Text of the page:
Go West to the ‘Other’ Fort
… and no, this has nothing to do with the Pet Shop Boys
Story and Photos by Ruth Lloyd
Never Here is a section that explores small towns and hidden geographical gems in Canada that few people really know about. The places that, for most, are never their planned endpoint destination. This post shares what Fort St. James, B.C. is like from a resident’s point of view.
Should you find yourself at the end of Highway 27 winding along a sparsely populated commercial centre on the shores of beautiful Stuart Lake, make no mistake, you are not in Fort St. John. No, the tiny town that looks out across Stuart Lake towards the impressive cliffs of Mount Pope is the one and only, Fort St. James.
It is easy to confuse “Forts,” since you hear the name used so often when referring to oil-boom towns, but Fort St. James is no John, Nelson or McMurray.
And the locals, like most places, make or break the place and wouldn’t want you to mistake their Fort for another. They all know that Fort St. James is magical, as well as challenging.
Locals are proud of the history of this tiny town centred around the Fort St. James National Historic Site, an original fur-trading post with a handful of restored buildings and live interpreters.
The historic site brings to life the Old Fort, established in 1806 by explorer Simon Fraser as a post for the North West Company. Yet the area had already long-been inhabited by a group of the Dakelh (Carrier) First Nations, who called the spot Nak’al and themselves, Nak’azdli. They have lived side-by-side to the settlers since Fraser’s visit, quite literally: The Nak’azdli First Nation is on one side of Kwah Road and the District of Fort St. James is on the other.
The two neighbouring governments preside over a community that still contains the area’s historical frontier spirit. (Fort St. James was incorporated as a village in 1952 and became a district municipality in 1995.) The area became a major hub for bush-plane access to northern areas once fur trading waned. Two airlines, Canadian Pacific Air Lines and Pacific Western Airlines, had beginnings in Fort St. James to later become part of Air Canada.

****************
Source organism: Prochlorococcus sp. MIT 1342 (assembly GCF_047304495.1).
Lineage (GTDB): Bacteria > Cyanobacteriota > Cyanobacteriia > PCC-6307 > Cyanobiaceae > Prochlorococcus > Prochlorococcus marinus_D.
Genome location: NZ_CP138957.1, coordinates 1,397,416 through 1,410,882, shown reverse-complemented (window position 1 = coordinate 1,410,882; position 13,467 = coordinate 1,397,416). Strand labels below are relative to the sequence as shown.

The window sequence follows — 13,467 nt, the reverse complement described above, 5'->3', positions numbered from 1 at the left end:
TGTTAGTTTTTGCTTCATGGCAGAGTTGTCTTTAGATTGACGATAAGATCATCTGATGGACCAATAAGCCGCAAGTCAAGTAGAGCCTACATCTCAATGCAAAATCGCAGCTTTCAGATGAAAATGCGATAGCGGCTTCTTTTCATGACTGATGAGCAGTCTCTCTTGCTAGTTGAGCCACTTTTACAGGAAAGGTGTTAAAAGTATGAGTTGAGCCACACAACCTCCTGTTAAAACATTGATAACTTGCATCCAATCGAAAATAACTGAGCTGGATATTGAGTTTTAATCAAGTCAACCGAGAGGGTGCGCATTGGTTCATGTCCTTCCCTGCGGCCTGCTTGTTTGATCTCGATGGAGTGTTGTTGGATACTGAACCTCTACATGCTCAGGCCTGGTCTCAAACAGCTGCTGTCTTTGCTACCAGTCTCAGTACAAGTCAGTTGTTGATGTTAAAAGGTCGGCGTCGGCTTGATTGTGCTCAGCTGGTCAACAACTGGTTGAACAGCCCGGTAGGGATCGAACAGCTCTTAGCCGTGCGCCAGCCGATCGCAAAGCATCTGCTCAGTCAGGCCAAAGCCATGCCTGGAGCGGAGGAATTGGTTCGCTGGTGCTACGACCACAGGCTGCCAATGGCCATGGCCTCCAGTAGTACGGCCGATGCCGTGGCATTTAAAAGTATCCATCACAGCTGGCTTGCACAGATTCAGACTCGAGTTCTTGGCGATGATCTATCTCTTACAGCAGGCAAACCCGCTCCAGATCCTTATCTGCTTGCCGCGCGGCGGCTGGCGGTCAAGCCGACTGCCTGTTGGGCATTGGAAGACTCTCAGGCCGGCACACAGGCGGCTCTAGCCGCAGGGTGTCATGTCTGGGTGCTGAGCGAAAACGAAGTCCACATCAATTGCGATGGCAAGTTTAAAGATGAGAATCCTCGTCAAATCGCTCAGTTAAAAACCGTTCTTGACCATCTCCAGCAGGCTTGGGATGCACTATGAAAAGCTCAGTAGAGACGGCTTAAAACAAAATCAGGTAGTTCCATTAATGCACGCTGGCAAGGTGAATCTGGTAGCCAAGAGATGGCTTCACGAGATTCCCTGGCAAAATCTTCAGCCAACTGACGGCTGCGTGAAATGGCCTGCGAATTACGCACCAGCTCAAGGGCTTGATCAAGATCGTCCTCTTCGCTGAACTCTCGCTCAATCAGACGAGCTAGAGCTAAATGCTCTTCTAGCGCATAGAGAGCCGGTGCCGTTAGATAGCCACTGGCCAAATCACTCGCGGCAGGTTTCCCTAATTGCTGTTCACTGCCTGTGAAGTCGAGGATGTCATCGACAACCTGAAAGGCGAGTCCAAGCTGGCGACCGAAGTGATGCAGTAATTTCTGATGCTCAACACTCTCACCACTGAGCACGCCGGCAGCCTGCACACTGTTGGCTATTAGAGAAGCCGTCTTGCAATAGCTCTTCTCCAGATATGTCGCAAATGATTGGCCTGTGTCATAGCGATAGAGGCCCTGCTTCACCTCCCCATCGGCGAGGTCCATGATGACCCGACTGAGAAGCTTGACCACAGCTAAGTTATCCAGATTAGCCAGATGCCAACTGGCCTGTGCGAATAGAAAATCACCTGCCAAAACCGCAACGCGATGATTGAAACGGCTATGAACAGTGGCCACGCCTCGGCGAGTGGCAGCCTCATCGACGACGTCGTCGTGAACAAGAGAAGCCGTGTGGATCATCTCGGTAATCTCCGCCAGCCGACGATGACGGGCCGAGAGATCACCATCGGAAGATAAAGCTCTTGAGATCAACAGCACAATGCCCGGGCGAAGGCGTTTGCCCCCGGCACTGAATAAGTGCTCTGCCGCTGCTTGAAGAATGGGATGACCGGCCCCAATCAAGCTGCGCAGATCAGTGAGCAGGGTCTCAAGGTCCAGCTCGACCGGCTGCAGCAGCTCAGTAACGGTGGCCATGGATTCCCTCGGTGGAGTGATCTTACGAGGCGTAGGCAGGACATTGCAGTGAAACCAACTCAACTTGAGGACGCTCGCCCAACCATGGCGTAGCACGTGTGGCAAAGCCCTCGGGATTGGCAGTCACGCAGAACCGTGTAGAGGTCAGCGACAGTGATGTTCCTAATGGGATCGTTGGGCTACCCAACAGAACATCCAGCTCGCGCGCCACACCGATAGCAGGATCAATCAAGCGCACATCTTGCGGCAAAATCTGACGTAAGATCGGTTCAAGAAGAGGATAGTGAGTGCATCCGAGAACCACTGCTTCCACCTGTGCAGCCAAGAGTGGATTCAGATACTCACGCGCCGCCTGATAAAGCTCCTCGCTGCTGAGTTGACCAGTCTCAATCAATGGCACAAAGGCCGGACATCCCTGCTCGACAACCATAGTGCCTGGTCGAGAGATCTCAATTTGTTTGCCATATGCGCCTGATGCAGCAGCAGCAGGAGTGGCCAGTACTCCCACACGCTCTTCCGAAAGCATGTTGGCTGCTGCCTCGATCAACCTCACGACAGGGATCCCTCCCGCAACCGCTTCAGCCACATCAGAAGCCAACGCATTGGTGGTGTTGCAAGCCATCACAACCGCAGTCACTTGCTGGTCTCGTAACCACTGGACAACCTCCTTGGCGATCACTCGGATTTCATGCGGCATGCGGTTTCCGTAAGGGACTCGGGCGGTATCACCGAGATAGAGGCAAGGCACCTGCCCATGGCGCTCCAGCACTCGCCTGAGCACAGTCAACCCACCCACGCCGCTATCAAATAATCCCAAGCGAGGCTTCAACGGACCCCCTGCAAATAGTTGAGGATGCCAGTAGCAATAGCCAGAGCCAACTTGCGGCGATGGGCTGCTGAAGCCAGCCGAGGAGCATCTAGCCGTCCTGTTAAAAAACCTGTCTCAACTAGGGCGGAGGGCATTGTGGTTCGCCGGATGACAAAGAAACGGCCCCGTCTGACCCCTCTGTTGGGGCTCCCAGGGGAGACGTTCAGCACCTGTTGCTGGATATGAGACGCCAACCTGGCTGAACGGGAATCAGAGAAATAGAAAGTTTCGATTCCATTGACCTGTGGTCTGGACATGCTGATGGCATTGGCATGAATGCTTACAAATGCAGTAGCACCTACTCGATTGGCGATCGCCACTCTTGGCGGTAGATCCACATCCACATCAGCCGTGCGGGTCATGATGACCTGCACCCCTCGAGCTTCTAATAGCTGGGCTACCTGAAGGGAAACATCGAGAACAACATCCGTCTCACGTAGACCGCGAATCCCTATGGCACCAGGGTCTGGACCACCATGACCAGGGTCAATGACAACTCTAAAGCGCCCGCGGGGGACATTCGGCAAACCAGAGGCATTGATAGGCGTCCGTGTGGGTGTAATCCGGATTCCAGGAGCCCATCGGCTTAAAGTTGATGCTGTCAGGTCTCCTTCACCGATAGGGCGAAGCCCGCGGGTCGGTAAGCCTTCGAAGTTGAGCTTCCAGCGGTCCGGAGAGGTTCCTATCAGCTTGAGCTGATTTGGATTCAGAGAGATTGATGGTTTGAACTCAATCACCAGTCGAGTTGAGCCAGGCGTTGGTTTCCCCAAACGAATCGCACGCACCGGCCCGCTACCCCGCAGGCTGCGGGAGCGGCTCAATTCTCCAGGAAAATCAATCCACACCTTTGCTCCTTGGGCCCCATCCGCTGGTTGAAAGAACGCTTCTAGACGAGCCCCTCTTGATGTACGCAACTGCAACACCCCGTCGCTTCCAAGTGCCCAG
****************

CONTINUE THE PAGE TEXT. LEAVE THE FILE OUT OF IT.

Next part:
Fur trading and bush planes are long gone now for the local economy with few reminders of those times, save the historical site and a model float plane at the public beach. Yet many members of the local First Nation maintain traditions in medicine gathering, fishing, hunting and sharing skills and knowledge with others. Also, storytelling, singing and drumming are regular features at community events. Economically, though, the area today relies most heavily on the forest industry, tourism and some mining to make up the majority of the employment base.
Most people of Fort St. James have either grown up there, or moved there for a job – loved it and never left. The locals are innovative individuals who, over time, created their own playground full of recreational and social opportunities to suit their tastes. For example, an Austrian, with the help of other community members, built a community ski hill that has enough tree glades and black diamond runs to keep the advanced skiers happy.
Also, some golfers built a nine-hole, lake-view golf course, while some mountain bikers cleared trails used by walkers, runners and bikers alike.
The Fort St. James Snowmobile and ATV Club and Fort St. James Sleddog Association maintain over 300 kilometres of trails. The Sleddog Association has an annual race, the Caledonia Classic, which attracts mushers from all over North America for three days of competition and camaraderie.
There is always something to do in Fort St. James – it just won’t include shopping at a mall or going to a nightclub.
Visitors can take a walk through the past starting at the town’s historic site, head into the community and end at Russ Baker Memorial on the lake (Baker is an aviation legend who was one of the first bush pilots in Fort St. James). Those with canoes, kayaks or power boats can head up Stuart Lake along the north side to view some of the many pictographs painted on the cliffs by the local First Nations.
The people who live in Nak’al/Fort St. James are a tightly knit group woven together by endless connections. There is plenty of beauty to be found in this lesser-known fort.